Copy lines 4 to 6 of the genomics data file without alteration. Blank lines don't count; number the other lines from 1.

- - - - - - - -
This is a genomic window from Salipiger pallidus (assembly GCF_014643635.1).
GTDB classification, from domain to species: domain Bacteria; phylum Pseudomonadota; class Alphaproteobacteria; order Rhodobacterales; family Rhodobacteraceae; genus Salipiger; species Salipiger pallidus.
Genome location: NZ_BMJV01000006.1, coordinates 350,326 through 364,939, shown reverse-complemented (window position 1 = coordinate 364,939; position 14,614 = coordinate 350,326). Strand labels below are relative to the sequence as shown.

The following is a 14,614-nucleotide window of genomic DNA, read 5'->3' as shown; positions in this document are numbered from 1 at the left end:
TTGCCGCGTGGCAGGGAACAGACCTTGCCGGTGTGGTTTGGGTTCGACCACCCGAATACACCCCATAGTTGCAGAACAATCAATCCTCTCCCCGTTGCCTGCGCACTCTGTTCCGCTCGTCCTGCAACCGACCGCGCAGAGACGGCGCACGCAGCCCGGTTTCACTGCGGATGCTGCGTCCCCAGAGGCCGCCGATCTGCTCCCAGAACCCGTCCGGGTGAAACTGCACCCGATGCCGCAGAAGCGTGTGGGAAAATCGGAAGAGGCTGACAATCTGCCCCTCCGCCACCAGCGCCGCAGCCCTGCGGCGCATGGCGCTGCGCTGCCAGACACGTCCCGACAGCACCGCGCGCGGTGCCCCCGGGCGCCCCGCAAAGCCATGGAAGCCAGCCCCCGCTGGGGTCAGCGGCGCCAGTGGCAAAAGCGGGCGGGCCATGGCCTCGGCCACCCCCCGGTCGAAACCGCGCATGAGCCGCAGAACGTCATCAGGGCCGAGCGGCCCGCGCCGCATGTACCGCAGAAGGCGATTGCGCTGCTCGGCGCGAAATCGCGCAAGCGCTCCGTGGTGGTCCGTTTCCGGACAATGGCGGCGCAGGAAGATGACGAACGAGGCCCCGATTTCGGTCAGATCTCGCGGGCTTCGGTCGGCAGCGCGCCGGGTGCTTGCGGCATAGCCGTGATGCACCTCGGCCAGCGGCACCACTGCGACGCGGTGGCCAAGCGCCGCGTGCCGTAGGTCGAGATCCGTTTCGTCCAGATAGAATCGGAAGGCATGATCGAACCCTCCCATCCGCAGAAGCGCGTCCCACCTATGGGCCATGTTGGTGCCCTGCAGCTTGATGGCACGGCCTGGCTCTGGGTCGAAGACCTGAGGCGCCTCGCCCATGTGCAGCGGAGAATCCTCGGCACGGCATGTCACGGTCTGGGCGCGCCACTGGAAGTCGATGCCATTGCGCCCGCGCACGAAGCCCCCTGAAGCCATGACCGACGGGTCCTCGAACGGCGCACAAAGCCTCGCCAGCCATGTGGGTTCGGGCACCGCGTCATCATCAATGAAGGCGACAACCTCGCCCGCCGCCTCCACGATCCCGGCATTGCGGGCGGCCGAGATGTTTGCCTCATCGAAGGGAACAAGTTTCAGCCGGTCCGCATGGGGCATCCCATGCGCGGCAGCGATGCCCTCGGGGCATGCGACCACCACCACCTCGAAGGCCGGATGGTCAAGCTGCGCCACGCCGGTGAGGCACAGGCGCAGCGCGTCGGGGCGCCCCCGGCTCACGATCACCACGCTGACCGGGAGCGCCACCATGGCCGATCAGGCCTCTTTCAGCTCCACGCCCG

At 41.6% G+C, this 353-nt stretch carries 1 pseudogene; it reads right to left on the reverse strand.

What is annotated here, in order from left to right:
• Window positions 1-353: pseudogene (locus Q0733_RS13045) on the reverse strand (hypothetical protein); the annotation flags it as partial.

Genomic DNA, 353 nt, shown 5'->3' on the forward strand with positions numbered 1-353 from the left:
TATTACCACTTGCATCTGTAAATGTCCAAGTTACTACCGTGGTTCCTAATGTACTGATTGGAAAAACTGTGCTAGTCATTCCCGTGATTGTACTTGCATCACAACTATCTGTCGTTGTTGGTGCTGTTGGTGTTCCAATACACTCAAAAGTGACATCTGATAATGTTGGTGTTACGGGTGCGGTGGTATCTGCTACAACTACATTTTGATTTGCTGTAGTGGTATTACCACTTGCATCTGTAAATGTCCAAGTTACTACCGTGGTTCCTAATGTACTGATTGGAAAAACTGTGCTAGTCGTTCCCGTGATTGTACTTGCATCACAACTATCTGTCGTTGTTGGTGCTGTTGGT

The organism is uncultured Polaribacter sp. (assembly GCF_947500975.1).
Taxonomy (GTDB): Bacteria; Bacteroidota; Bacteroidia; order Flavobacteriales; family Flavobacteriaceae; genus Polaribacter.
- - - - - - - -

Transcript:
The following is a 14,614-nucleotide window of genomic DNA, read 5'->3' as shown; positions in this document are numbered from 1 at the left end:
TTGCCGCGTGGCAGGGAACAGACCTTGCCGGTGTGGTTTGGGTTCGACCACCCGAATACACCCCATAGTTGCAGAACAATCAATCCTCTCCCCGTTGCCTGCGCACTCTGTTCCGCTCGTCCTGCAACCGACCGCGCAGAGACGGCGCACGCAGCCCGGTTTCACTGCGGATGCTGCGTCCCCAGAGGCCGCCGATCTGCTCCCAGAACCCGTCCGGGTGAAACTGCACCCGATGCCGCAGAAGCGTGTGGGAAAATCGGAAGAGGCTGACAATCTGCCCCTCCGCCACCAGCGCCGCAGCCCTGCGGCGCATGGCGCTGCGCTGCCAGACACGTCCCGACAGCACCGCGCGCGGTGCCCCCGGGCGCCCCGCAAAGCCATGGAAGCCAGCCCCCGCTGGGGTCAGCGGCGCCAGTGGCAAAAGCGGGCGGGCCATGGCCTCGGCCACCCCCCGGTCGAAACCGCGCATGAGCCGCAGAACGTCATCAGGGCCGAGCGGCCCGCGCCGCATGTACCGCAGAAGGCGATTGCGCTGCTCGGCGCGAAATCGCGCAAGCGCTCCGTGGTGGTCCGTTTCCGGACAATGGCGGCGCAGGAAGATGACGAACGAGGCCCCGATTTCGGTCAGATCTCGCGGGCTTCGGTCGGCAGCGCGCCGGGTGCTTGCGGCATAGCCGTGATGCACCTCGGCCAGCGGCACCACTGCGACGCGGTGGCCAAGCGCCGCGTGCCGTAGGTCGAGATCCGTTTCGTCCAGATAGAATCGGAAGGCATGATCGAACCCTCCCATCCGCAGAAGCGCGTCCCACCTATGGGCCATGTTGGTGCCCTGCAGCTTGATGGCACGGCCTGGCTCTGGGTCGAAGACCTGAGGCGCCTCGCCCATGTGCAGCGGAGAATCCTCGGCACGGCATGTCACGGTCTGGGCGCGCCACTGGAAGTCGATGCCATTGCGCCCGCGCACGAAGCCCCCTGAAGCCATGACCGACGGGTCCTCGAACGGCGCACAAAGCCTCGCCAGCCATGTGGGTTCGGGCACCGCGTCATCATCAATGAAGGCGACAACCTCGCCCGCCGCCTCCACGATCCCGGCATTGCGGGCGGCCGAGATGTTTGCCTCATCGAAGGGAACAAGTTTCAGCCGGTCCGCATGGGGCATCCCATGCGCGGCAGCGATGCCCTCGGGGCATGCGACCACCACCACCTCGAAGGCCGGATGGTCAAGCTGCGCCACGCCGGTGAGGCACAGGCGCAGCGCGTCGGGGCGCCCCCGGCTCACGATCACCACGCTGACCGGGAGCGCCACCATGGCCGATCAGGCCTCTTTCAGCTCCACGCCCG

At 41.6% G+C, this 353-nt stretch carries 1 pseudogene; it reads right to left on the reverse strand.